American Military Transport Aircraft Since 1925
Can you name three of the four aircraft on the cover? Yes? You’ll want this book because you’re obviously already interested in the subject and this book exhausts it pretty thoroughly. No? You’ll want this book because . . . well, because there are gaps that need filling—BUT you’ll have to work for it. The key hurdle for the novice reader will be the book’s organization, about which little is said, which is why hastier reviewers—who probably only looked at the Table of Contents or Preface—have opined that its three main sections are divided chronologically. Nonsense. The listings are in order of type designation, of which this book utilizes 11 (plus 16 subdivisions), and only within those, chronologically. This means that unless you already know before you even open the book that a 1952 Beech Seminole is likely found under “U” (for Utility) but a 1974 Beech Huron under “C” (for Cargo), you’re doomed to random hunting and pecking. The Index is no help in this regard because it doesn’t list model names, only makers and bureau numbers. Thus, the reader who’ll get the most utility out of this book is the one who already knows quite a bit. There is no one, best way to set up a book like this, so this observation is not meant as a criticism.
Besides, this is Johnson’s fourth book in this vein (Attack Aircraft, Flying Boats, Naval Aviation) so it’s not as if he himself has never before wrestled with the question of how best to slice and dice such topics. Johnson, an attorney, is actually a private and Civil Air Patrol pilot with a military background in submarines. Incidentally, each of the book’s three sections has—obviously—its own title, and they are thusly listed on the TOC but in the book proper, Section II has the same running head (“1962 to Present”) as III which is—obviously—wrong. (C’mon, other reviewers, pay attention already!)
Moving men and machines are mission-critical to military mobility and aircraft are one obvious solution. Some are purpose-built, many are modifications of existing warplanes or airliners, and a few do so well in their transport roles that they spawn other military or, rarer still, even civilian versions. Johnson presents hundreds of aircraft—fixed wing only!—from the last 80, 90 years including prototypes. Even non-US machinery is discussed, and not just the obvious Canadian planes but, for example, Russian and Czech models in the US arsenal.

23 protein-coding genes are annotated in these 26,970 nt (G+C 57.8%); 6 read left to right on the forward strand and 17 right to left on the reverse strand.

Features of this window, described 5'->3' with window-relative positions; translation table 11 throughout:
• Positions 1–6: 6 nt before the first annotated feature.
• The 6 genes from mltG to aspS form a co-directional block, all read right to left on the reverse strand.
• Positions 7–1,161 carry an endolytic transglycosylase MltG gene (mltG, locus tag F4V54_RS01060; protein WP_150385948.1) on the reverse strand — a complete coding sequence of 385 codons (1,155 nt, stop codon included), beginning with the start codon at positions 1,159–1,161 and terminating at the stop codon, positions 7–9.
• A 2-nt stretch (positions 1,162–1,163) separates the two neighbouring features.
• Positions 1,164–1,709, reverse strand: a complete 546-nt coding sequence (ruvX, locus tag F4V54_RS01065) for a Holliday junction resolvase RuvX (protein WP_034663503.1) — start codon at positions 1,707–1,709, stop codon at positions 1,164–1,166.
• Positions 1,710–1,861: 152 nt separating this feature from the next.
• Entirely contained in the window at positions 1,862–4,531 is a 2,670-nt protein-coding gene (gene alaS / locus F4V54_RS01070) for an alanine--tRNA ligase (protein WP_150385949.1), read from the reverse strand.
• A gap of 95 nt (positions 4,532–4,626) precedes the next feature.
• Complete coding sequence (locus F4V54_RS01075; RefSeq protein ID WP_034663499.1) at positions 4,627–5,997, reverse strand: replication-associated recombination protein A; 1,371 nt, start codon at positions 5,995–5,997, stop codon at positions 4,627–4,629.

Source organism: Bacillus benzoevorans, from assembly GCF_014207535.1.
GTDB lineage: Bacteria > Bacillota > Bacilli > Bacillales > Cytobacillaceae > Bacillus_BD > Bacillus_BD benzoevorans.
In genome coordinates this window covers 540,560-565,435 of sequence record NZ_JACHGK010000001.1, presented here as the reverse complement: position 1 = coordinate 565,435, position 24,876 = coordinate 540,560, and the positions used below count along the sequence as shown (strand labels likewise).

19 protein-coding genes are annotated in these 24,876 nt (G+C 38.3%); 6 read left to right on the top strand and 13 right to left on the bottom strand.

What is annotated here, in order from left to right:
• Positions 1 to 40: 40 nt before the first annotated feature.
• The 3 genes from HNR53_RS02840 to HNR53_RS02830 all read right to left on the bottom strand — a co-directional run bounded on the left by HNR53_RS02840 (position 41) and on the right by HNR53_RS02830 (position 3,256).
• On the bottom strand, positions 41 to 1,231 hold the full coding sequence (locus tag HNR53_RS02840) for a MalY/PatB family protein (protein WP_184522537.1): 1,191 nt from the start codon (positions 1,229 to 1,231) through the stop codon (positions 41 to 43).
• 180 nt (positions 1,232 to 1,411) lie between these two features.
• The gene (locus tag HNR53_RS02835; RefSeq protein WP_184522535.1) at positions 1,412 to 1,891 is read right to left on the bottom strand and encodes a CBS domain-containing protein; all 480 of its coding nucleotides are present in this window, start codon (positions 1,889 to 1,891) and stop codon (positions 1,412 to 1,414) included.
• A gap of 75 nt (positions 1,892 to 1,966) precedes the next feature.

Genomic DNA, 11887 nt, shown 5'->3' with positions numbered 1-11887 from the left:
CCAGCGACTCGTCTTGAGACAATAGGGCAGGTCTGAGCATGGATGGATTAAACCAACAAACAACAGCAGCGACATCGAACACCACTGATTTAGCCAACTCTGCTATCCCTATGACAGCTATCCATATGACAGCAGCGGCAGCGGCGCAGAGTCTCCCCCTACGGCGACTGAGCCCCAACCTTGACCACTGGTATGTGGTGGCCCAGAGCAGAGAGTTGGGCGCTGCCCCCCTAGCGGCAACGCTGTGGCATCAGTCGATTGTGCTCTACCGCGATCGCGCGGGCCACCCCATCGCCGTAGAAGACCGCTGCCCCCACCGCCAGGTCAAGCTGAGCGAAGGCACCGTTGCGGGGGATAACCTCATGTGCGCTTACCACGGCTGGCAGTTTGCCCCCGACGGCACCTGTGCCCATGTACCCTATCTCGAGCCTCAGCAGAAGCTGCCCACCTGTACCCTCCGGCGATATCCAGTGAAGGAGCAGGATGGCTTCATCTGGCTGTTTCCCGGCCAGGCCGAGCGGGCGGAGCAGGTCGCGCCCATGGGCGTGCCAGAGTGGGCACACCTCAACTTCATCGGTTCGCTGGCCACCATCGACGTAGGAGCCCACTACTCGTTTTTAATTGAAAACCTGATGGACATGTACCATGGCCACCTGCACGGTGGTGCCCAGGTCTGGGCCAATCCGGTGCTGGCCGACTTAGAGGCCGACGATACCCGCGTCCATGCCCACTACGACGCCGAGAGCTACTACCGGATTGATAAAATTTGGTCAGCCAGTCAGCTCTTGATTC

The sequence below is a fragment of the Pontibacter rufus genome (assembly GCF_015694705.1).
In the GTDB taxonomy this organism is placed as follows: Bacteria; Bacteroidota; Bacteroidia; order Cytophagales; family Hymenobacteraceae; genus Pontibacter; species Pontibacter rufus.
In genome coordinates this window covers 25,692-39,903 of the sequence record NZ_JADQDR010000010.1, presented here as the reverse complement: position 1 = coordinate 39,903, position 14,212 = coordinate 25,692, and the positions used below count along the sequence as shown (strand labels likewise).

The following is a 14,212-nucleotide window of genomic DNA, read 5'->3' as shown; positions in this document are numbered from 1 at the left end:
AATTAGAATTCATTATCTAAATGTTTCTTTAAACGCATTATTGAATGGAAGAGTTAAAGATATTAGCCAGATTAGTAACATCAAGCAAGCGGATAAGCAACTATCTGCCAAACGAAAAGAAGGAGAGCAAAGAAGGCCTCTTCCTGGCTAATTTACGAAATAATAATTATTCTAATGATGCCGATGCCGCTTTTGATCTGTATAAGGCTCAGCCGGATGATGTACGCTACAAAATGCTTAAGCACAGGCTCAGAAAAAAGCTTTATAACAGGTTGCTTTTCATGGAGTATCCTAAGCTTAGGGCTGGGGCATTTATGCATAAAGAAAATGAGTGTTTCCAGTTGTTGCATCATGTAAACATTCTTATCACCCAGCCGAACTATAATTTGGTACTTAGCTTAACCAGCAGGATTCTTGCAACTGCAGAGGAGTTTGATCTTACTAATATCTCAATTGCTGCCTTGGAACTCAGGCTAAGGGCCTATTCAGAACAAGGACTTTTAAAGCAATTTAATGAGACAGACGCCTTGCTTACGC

All descriptions begin with a basically uniform table of specs/stats, including the actual Tech Spec number for those who want to follow up in official files. The text then summarizes the types’ purpose, development, mods/special applications, and service history. Each is accompanied by precisely captioned b/w photos and many by three- [or more] views by aviation artist and author Lloyd S. Jones (all undimensioned and in varying scales which really precludes any simple grasp of relative dimensions which is a pretty relevant aspect for this type of aircraft). There is an enormous amount of micro and macro data and someone is sure to find some small matter that needs correcting.
The Introduction is an eminently useful overview of the tactical and strategic aspects of military airlift and the different requirements of different branches of the services (including Coast Guard). The Appendices too contain much that any aviation-minded reader would benefit from: aircraft and unit nomenclature, type designations by service, and particulars for transport units. The Glossary is quite extensive, the Bibliography definitely current, and the Index thorough but, see above, not so easy for the novice to use.
Fun to thumb through randomly and surely a reference-quality go-to book.
Copyright 2013, Sabu Advani (speedreaders.info).